Problems of Archaeology, Ethnography, Anthropology of
Siberia and Neighboring Territories

ISSN 2658-6193 (Online)

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2020 Volume XXVI

DOI: 10.17746/2658-6193.2020.26.287-293

УДК 902.02

Location of Geometric Microlith Assemblages in the Paleolithic Cultural Chronological Sequence of Mongolia

Khatsenovich A.M., Rybin E.P.

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The spread of geometric microliths, the culturally remarkable types, are associated with the dispersal of populations, the bearers of material culture with specific hunting activity. Microliths usage supposes new kinds of hunting skills and other hunting targets. Trapezes and segments spread in Southeastern Asia about 48,000 cal BP and were associated with the migration of Homo sapiens through the rainforests out of Africa. Geometric microliths appeared in the western part of Central Asia much later, about 30,000 BP, and had connections with the Near East Paleolithic cultures. Previously, it has been supposed that the easternmost boundary of geometric microliths dispersal was situated in the territories of the western Central Asia in Upper Paleolithic and shifted further east in the Mesolithic. For the last several years, intensive excavations in the Middle Selenga Basin revealed geometric microliths typologically described as trapezes and segments. These items are not numerous for each archaeological assemblage, but they have been found at four Paleolithic sites. It suggests the multiple occupational episodes by the bearers of this tradition in the Middle Selenga area. We publish the segments for the first time and try to determine the chronological boundaries of the time span, when geometric microliths existed in Mongolia, taking into account the new dates. New chronology indicates the possible first appearance of these tool types in Upper Paleolithic assemblages in the pre-LGM time. It might change the concept of Upper Paleolithic in Mongolia as gradually evolved industry before LGM and further depopulation in the region. Geometric microliths are absent in Upper Paleolithic of neighboring regions and mark the northernmost boundary of their dispersal.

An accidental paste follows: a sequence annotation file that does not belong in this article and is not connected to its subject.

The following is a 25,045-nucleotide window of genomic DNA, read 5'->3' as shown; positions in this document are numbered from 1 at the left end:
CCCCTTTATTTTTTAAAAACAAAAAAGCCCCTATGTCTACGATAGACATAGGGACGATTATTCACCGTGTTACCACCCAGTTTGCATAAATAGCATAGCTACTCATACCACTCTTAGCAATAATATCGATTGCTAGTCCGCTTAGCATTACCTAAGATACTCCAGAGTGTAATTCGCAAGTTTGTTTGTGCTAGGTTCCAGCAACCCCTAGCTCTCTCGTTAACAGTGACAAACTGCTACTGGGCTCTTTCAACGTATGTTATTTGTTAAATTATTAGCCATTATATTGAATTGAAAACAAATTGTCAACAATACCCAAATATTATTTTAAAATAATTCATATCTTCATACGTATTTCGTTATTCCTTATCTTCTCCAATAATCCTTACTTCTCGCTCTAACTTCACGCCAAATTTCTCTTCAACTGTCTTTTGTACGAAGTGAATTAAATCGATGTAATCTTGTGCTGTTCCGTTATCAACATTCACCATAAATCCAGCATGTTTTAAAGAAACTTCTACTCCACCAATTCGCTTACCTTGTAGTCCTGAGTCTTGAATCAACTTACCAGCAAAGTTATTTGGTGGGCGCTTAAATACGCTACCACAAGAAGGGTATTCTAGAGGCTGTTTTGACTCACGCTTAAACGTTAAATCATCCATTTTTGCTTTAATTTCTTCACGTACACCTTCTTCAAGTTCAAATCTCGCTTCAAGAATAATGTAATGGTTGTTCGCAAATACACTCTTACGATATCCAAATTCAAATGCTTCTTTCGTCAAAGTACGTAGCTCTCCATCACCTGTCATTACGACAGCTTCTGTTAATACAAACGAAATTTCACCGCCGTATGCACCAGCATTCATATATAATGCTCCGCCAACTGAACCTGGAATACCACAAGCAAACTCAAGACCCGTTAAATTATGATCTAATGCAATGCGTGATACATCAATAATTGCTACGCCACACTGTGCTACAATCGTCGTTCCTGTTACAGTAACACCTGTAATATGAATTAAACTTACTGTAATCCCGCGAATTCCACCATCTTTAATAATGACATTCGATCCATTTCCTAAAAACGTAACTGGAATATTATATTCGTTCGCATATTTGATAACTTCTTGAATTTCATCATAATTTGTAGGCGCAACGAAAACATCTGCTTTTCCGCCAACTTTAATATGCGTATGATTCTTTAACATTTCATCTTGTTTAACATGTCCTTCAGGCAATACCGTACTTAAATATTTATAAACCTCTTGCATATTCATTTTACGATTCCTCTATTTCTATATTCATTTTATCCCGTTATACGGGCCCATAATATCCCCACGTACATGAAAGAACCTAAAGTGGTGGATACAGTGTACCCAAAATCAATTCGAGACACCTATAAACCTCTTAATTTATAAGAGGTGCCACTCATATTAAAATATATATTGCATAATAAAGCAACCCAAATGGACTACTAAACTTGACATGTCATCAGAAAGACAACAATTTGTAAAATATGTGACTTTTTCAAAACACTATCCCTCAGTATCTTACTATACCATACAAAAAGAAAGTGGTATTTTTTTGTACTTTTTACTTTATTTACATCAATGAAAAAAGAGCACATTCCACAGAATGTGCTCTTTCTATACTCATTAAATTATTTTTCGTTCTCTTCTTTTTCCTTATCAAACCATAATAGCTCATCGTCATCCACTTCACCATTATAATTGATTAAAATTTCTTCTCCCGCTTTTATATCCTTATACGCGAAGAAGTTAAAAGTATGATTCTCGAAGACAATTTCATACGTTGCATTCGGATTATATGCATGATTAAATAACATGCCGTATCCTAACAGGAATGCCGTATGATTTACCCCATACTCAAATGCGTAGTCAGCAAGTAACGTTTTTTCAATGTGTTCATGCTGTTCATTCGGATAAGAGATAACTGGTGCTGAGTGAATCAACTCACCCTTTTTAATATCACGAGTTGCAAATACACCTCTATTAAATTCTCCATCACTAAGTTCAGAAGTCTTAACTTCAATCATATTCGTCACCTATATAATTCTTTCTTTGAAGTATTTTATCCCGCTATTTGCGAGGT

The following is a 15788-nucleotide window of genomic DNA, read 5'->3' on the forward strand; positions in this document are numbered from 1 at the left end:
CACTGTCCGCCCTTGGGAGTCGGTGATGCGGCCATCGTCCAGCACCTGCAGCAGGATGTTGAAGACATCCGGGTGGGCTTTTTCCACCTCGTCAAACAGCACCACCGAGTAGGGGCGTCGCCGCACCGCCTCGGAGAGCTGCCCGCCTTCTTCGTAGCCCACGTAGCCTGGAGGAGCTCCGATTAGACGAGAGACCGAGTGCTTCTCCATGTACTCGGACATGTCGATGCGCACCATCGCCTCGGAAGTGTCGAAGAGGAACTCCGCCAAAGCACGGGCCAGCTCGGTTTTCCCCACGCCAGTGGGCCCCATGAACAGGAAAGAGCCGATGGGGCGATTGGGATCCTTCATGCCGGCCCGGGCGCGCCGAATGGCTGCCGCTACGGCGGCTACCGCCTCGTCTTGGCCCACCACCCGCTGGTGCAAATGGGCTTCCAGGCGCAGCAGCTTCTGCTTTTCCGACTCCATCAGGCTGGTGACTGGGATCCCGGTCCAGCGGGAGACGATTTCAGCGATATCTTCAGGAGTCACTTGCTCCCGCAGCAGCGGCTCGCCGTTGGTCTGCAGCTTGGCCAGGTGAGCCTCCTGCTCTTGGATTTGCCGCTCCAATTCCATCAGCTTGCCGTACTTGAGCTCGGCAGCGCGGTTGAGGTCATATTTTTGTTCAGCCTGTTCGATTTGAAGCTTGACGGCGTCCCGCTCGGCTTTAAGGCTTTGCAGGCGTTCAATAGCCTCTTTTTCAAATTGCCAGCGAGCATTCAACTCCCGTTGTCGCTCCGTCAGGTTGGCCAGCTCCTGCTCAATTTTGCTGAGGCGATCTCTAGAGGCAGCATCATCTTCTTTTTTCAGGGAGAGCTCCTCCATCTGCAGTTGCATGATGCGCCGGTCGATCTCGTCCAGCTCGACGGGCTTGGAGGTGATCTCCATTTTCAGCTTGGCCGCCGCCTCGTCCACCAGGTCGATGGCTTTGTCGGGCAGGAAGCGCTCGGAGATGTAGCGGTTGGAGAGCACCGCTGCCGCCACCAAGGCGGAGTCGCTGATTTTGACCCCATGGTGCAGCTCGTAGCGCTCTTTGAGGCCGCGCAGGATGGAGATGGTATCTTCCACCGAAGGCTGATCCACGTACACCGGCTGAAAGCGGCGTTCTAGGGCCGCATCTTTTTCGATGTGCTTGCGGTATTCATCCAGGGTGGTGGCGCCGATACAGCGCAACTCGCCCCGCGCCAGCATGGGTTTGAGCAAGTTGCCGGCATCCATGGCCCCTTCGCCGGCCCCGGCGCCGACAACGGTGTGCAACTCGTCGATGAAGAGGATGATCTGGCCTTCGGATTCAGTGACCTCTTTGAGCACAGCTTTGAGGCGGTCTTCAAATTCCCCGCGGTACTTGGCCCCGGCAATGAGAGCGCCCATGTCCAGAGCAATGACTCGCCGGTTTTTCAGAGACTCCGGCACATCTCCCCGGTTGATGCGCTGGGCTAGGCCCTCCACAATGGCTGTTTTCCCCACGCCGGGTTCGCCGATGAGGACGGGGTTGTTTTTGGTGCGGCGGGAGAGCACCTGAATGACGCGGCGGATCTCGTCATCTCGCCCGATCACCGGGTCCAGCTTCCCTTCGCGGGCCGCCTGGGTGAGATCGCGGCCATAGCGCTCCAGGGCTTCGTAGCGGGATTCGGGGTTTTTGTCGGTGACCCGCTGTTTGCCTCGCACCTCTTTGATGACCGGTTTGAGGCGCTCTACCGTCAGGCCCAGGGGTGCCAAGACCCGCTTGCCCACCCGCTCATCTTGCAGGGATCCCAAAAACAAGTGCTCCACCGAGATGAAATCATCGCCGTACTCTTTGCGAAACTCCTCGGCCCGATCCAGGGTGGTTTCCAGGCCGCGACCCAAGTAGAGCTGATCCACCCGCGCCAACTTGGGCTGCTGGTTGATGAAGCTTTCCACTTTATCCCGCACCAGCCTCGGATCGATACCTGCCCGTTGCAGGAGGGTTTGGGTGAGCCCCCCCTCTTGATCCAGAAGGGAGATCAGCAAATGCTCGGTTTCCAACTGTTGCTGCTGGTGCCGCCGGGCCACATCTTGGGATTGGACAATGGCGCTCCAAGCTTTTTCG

Northern Mongolia, Upper Paleolithic, chronology, geometric microliths, segments, trapezes

Chief Editor
Academician A.P. Derevyanko

Deputy Chief Editor
Academician V.I. Molodin

17, Аkademika Lavrentieva prosp., Novosibirsk, 630090, Russia
Institute of Archaeology and Ethnography of the Siberian Branch of the Russian Academy of Sciences

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